What is “stealing” you ask? A mere taking of someone’s property without their permission or authority? Yes, in part, but actually much, much more. While those unfamiliar with the criminal law may see theft, larceny and stolen property related crimes through their own respective lenses, the New York Penal Law defines these offenses – Petit Larceny, Grand Larceny and Criminal Possession of Stolen Property – with elements that every prosecutor must prove beyond a reasonable doubt and every criminal defense lawyer actively challenges to prevent the District Attorney from doing so.
Drafted by the legislature into Penal Law 155.05(1), to violate either misdemeanor Petit Larceny or any degree of felony Grand Larceny, you must have the intent to deprive another person of his or her property or appropriate the same for yourself or another party. Not only must you have this goal when taking the property, but you in fact must do so successfully and wrongfully.
Further outlined in Penal Law 155.00(3) and 155.00(4) respectively, the code defines both “deprive” and “appropriate”. Factors considered by judges tasked with examining the sufficiency of these offenses must determine whether, for example, the property was permanently withheld, kept for such a long time frame that a major portion of its economic value was sabotaged or disposed of in a manner that likely left the owner without the ability to secure it. Alternatively, these same judges must ascertain if the party that took the object controlled the same to a sufficient degree or disposed of it to his or her benefit. When it comes to stolen property, the District Attorney must prove that an accused possessed the property knowing that it was stolen and with the intent to benefit himself or prevent its recovery by the rightful owner.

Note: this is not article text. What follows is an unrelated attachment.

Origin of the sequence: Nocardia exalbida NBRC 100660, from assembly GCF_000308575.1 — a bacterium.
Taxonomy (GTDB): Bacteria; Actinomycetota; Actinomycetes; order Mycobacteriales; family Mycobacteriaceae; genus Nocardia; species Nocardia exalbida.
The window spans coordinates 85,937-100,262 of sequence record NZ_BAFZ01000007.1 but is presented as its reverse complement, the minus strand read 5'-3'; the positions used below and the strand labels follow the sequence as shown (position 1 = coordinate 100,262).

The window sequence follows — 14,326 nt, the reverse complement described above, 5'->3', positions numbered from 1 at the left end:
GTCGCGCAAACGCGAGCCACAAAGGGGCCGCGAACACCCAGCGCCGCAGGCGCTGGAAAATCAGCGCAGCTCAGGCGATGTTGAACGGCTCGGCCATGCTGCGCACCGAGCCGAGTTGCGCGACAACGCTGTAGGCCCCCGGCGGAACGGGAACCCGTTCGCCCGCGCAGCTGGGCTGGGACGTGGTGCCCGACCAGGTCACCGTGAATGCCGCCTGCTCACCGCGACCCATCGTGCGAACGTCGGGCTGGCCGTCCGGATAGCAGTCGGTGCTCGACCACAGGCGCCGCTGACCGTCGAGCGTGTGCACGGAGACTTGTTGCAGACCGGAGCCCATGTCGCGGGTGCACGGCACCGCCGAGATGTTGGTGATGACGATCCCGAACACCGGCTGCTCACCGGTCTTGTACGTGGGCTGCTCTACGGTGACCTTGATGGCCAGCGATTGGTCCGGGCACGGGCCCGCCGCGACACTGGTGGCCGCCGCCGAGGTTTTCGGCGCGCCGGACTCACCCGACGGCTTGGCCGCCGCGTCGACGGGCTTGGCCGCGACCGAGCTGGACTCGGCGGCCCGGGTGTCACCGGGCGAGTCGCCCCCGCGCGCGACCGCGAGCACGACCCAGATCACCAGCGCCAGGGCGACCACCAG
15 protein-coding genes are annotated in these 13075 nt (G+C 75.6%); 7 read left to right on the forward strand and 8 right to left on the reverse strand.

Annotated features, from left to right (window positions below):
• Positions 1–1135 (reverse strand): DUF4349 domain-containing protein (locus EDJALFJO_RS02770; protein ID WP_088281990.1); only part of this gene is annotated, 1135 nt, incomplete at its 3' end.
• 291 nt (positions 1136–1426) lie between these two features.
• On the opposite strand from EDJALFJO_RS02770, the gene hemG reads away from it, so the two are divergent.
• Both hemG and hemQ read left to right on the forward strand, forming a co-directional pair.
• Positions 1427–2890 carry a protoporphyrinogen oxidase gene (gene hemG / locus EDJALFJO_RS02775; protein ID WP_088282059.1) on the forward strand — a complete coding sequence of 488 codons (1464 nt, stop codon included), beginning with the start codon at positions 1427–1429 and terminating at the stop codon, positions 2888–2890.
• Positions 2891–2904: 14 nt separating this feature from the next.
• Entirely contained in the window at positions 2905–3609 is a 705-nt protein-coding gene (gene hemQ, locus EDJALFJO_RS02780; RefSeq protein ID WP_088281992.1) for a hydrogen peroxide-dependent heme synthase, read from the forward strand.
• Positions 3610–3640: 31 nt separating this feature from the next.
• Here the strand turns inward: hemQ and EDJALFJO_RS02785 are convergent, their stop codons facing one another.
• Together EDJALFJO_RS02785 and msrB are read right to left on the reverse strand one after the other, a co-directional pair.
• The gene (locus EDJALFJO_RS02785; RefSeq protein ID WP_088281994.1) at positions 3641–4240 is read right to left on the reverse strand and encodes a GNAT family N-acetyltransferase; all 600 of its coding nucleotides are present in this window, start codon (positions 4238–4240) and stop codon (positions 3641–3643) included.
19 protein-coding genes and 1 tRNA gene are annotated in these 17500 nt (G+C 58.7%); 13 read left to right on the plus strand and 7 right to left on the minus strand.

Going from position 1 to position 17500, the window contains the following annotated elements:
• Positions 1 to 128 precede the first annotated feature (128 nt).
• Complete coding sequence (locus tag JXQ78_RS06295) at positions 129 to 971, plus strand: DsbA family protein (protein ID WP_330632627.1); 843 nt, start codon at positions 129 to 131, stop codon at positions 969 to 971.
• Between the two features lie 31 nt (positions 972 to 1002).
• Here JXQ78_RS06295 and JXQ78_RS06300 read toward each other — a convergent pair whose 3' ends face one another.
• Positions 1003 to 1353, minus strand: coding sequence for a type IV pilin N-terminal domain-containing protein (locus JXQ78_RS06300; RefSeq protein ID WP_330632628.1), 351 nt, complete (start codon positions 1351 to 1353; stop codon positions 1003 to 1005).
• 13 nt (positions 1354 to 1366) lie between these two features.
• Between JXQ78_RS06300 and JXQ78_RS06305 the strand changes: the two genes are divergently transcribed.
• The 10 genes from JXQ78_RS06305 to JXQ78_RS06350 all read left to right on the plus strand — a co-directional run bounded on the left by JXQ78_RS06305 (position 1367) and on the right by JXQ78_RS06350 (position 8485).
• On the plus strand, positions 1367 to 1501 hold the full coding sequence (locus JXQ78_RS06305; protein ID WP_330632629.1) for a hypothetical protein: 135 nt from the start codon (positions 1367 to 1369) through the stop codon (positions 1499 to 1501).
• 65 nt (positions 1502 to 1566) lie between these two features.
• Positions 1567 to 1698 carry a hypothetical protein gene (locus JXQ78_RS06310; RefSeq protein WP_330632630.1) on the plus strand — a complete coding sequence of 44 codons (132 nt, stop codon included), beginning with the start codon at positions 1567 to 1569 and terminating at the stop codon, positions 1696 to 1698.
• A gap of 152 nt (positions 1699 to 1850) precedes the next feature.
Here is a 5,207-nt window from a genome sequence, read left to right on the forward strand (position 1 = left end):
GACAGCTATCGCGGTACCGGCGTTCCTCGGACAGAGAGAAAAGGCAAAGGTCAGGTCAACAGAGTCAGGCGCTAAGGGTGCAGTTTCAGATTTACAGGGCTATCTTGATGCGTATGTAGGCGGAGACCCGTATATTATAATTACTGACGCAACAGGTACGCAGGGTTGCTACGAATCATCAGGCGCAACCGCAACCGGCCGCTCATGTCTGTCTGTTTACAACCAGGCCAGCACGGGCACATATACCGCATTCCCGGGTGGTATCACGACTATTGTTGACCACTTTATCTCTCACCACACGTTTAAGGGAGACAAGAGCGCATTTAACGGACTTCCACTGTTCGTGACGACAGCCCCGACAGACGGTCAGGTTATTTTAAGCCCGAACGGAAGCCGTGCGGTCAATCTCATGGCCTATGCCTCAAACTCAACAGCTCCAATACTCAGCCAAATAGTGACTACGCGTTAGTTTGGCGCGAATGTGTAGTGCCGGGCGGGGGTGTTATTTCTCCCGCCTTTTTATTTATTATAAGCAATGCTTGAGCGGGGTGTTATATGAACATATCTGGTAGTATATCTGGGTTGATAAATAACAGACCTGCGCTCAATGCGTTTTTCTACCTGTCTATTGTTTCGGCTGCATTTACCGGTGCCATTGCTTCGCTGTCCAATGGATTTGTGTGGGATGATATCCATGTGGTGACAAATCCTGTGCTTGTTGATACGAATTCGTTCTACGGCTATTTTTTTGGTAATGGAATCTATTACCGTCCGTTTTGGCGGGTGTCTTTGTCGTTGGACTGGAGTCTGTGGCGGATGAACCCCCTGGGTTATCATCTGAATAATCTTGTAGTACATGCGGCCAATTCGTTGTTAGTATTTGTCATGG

Confusing? Usually not at all when applied to every day circumstances coupled with common sense. However, because criminal justice is anything but routine, sometimes prosecutors push the proverbial envelope in the name of subjective justice thereby raising legal flags. One recent example is found in People v. Lewis, Slip Op. 50900 (N.Y. Crim. Ct. 2019). There, an undercover officer attempted to buy marijuana and cocaine in what the NYPD calls a “buy and bust”. In these stings, drugs are purchased with pre-recorded or marked money and the seller is then arrested. Despite their plans, however, after giving Lewis $20 of PRBM (pre-recorded buy money), Lewis failed to return despite the alleged agreement that he would return with the weed and controlled substances. In the accusatory instrument the officer not only mentioned the conversation regarding the drug purchase, PRBM, and his failure to return with the goods, but the recovery of the PRBM from the defendant’s person.
Deciding that the allegations failed to have legal muster and this deficiency required dismissal, the Court first found the language describing the agreement that Lewis use the $20 to buy marijuana and cocaine lacking. Not that such an agreement could never raise to the level of a theft, the Court determined further details and description was necessary. Digging deeper, the Court further found that the accusatory instrument failed to established and sufficiently reflect that the undercover police officer was the owner or custodian of the property, the statutory elements of “deprive” and “appropriate,” the duration of the incident, and how long the defendant was gone with the money. Without these factual allegations the Court could not make a reasonable inference as to Lewis’ intent nor that he wrongfully took / withheld the PRBM from the police. Due to these factual shortcomings, the Court dismissed both PL 155.25 and PL 165.40.
It seems likely and reasonably that with a little more clarity and detail, assuming it existed and satisfied the elementary mandates, the prosecution could have prevailed. In fact, in a similar situation, they did just that after prosecutors filled in the numerous blanks that were left empty in Lewis. See. People v. Kinfe, 52 Misc 3d 1217(A), 43 N.Y.S.3d 768 (N.Y.Crim.Ct. 2016).
To learn more about the crimes codified in New York Penal Law Article 155 and 165, review the provided links.
Saland Law PC, a New York City criminal defense firm founded by two former Manhattan Assistant District Attorneys, represents those accused of these and other offenses in NYC, the Hudson Valley and throughout the state.